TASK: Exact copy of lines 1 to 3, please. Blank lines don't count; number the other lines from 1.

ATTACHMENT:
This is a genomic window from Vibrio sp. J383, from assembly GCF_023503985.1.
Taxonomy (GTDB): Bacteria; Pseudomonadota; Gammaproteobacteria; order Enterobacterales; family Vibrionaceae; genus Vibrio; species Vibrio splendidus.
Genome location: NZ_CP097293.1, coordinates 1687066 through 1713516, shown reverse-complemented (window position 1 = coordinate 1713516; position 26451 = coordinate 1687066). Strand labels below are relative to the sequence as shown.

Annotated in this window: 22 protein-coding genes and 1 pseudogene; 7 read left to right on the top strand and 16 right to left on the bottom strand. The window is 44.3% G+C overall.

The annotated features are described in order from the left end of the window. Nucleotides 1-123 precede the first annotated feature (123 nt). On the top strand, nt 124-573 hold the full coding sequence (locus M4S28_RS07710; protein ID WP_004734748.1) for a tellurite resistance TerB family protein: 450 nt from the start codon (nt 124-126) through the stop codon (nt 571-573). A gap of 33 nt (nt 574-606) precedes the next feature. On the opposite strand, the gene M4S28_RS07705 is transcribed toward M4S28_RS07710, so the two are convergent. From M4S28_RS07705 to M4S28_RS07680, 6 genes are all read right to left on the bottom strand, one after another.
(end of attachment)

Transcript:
This is a genomic window from Vibrio sp. J383, from assembly GCF_023503985.1.
Taxonomy (GTDB): Bacteria; Pseudomonadota; Gammaproteobacteria; order Enterobacterales; family Vibrionaceae; genus Vibrio; species Vibrio splendidus.
Genome location: NZ_CP097293.1, coordinates 1687066 through 1713516, shown reverse-complemented (window position 1 = coordinate 1713516; position 26451 = coordinate 1687066). Strand labels below are relative to the sequence as shown.